Articles written in July, 2009

July 27 2009

Tracking Flash, Movies, and more with Event Tracking!


Event TrackingLast month, the Google Analytics team finally lifted the curtains and officially removed the “Beta” label off of its brand new Event Tracking section. With Event Tracking, site owners now have the ability to track special interactions with their website, separate from pageviews. This can include tracking the activity of a movie player, an applet, a flash virtual tour, or any site element made in AJAX.

For starters, the new Event Tracking section of reports will be located within the main Content section, right underneath the Site Search report sub-section. Once there, you’ll be introduced to four new metrics: Categories, Actions, Labels, and Values. These metrics are also the building blocks of setting up Event Tracking on your flash applet or video player, as we’ll talk about in a little bit. First, let’s cover the metrics / reports that make up this section.

1. Categories
Categories are the highest level of organizational structure that you can have with Event Tracking. Think of it like the “root” level of a directory. You would use labels like “Videos” or “Downloads” for your Categories, and they would most likely be used multiple times throughout the main elements that you wish to track with Event Tracking.

2. Actions
Actions are exactly what they sound like – the actual interactions with your object. If you’re setting up Event Tracking for a video on your site, you could track a user pressing Play, Stop, Rewind, Fast-Forward, or adjusting the volume as an Action.

3. Labels
Labels are an optional value with Event Tracking, which allow you to provide additional information about the Action that just happened. Labels can be used for naming a movie (the title of the Movie), or the URL of a downloaded file, or some other name that you’d like to use for the subsequent Action.

4. Values
Values are also optional elements in Event Tracking that allow you to assign a numerical value to any action. These can help you quantify all of your actions, and Google Analytics will even throw in an Average Value figure for you to get an idea of how popular your Actions are.

Putting it all together
Because of the updated Google Analytics Tracking Code’s (ga.js) object-oriented modeling, newer features like Event Tracking are highly customizable, and can be programmed onto your movie or applet in a variety of different ways. However, the “standard” coding for Event Tracking looks like this:

pageTracker._trackEvent("Videos", "Stop", "G.I. Joe Trailer", "150");

Notice in my code example that you can see the four metrics in order from left to right after the call to _trackEvent- Category (“Videos”), Action (“Stop”), Label (“G.I. Joe Trailer”), and Value (“150”). This format must be followed, no matter where or how you decide to use Event Tracking.

A few general notes regarding Event Tracking

1. You must use the newer ga.js tracking script on your website’s pages in order to be able to utilize Event Tracking – it will not work using urchin.js.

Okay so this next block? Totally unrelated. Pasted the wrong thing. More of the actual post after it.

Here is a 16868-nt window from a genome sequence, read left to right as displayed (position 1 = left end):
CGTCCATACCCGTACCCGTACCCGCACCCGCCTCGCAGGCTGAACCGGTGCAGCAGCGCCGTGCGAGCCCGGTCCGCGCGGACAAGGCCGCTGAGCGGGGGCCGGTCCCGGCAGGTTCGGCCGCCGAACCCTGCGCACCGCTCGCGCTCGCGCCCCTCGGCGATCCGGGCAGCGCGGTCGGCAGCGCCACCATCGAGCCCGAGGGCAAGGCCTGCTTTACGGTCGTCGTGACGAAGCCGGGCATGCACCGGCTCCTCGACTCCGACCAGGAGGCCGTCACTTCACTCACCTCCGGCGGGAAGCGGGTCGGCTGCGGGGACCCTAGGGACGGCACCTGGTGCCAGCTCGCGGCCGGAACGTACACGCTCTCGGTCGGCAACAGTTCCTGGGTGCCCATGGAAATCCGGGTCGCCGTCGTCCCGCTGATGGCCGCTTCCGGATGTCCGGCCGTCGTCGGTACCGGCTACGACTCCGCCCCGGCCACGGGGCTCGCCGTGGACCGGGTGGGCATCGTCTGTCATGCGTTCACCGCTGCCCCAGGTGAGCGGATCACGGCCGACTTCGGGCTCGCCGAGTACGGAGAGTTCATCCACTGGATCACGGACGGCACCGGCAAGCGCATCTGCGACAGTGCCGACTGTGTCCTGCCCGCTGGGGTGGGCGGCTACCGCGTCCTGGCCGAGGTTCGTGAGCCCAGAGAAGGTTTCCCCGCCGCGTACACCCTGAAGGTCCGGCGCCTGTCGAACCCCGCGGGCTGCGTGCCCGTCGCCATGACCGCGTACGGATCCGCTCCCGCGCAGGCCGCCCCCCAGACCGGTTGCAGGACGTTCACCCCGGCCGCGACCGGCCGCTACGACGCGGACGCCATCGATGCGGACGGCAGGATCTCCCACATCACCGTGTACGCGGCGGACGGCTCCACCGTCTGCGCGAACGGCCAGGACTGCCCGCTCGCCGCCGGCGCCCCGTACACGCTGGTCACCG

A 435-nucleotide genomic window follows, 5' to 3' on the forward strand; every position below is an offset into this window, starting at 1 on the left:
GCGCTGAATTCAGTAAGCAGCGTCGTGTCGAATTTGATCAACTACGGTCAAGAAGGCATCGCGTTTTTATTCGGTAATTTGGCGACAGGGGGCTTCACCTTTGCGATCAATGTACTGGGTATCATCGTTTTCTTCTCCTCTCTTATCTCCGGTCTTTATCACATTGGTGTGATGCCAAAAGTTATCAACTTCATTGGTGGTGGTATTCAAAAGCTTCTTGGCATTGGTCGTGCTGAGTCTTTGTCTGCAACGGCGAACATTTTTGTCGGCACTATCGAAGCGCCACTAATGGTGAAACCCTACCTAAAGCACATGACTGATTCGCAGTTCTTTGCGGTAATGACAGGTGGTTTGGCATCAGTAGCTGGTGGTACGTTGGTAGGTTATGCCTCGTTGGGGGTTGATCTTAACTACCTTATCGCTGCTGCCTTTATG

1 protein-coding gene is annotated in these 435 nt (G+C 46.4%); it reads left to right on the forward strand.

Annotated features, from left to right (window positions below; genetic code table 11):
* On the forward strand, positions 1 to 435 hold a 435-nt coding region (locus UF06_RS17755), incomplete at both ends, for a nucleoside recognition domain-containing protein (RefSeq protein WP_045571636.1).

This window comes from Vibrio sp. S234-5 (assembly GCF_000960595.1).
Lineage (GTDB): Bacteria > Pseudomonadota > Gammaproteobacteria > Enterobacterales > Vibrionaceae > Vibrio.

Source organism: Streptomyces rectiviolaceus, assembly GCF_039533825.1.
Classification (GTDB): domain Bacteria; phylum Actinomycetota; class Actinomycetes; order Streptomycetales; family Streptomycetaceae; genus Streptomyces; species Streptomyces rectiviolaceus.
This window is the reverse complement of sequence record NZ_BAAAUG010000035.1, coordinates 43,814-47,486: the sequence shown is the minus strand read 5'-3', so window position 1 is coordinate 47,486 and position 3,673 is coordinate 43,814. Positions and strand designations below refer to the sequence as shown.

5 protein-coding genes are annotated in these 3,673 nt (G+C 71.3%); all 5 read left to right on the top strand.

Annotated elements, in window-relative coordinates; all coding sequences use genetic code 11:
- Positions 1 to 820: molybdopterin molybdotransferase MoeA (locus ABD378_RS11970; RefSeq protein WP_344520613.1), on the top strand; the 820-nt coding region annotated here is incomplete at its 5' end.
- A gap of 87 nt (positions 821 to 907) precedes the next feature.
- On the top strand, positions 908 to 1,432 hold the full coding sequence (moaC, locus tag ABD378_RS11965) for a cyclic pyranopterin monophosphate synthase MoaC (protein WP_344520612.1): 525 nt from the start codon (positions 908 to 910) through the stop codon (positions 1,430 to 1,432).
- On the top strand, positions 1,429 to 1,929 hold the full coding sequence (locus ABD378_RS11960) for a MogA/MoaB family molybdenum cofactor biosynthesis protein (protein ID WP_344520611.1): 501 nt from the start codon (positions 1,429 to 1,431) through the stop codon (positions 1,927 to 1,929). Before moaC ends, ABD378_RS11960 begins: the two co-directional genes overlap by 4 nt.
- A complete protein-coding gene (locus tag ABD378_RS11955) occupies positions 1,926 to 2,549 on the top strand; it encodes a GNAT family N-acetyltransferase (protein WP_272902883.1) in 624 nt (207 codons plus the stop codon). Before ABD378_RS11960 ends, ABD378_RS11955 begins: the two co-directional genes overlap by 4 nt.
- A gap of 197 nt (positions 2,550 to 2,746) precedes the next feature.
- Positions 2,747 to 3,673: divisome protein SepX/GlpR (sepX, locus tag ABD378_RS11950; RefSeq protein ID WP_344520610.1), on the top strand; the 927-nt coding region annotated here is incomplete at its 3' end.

2. There is a maximum of 500 Events allowed in a single user session (visit). Because of this, you should avoid setting up tracking for excessive mouse movements, tracking every second a video is played for, or every time someone right-clicks their mouse while playing your newest shoot-’em-up flash game.

3. Event Tracking – previously considered an interaction hit – is no longer counted as such by Google Analytics. This means that your Bounce Rate or your Average Time on Site metrics won’t be affected. Check out my blog post from back in January about Event Tracking interaction hits.

For deep technical schematics on Event Tracking, check out the Google Analytics Event Tracking Guide.

Happy Event Tracking!

July 8 2009

Tracking (and other short URLs) in Google Analytics


Yesterday, during my normal browsing / question-answering time over on the Google Analytics Help Forum, I ran across a thread where a few folks were not seeing traffic from their URLs in their Google Analytics profiles. For those of you who do not know what they are, or might have seen them somewhere before, is a URL shortening website, where you can enter in a long URL and make it very short. Websites like, SnipURL,, and several others have become mega-popular over the last few years, as they have become vital in allowing people to share links via Facebook, Twitter, and LinkedIn. I’ve even started to see them appear in some newsletters and promotional emails as well.

While type websites are great, they actually present an analytics tracking challenge. These sites typically redirect users from their website to your destination website, which causes Google Analytics to treat any visitor clicking on one of these links as “direct”, even though they really originated from your Facebook page, your monthly newsletter, or a press release (So technically, not tagging these URLs will also pollute your direct traffic segment, which was our blog post from earlier in the week).

So, what can you do to properly track your shortened URLs in Google Analytics? Take the following 4 steps for short URL tracking success:

1. Grab Your Destination URL – Copy the URL of the page that you ultimately want your visitors to land on.


2. Run it through the Google Analytics Tool: URL BuilderThe URL Builder Tool will append the necessary query parameters to the end of your destination URL. This is the same page that is used when marketers want to track their non-AdWords cost-per-click traffic in GA.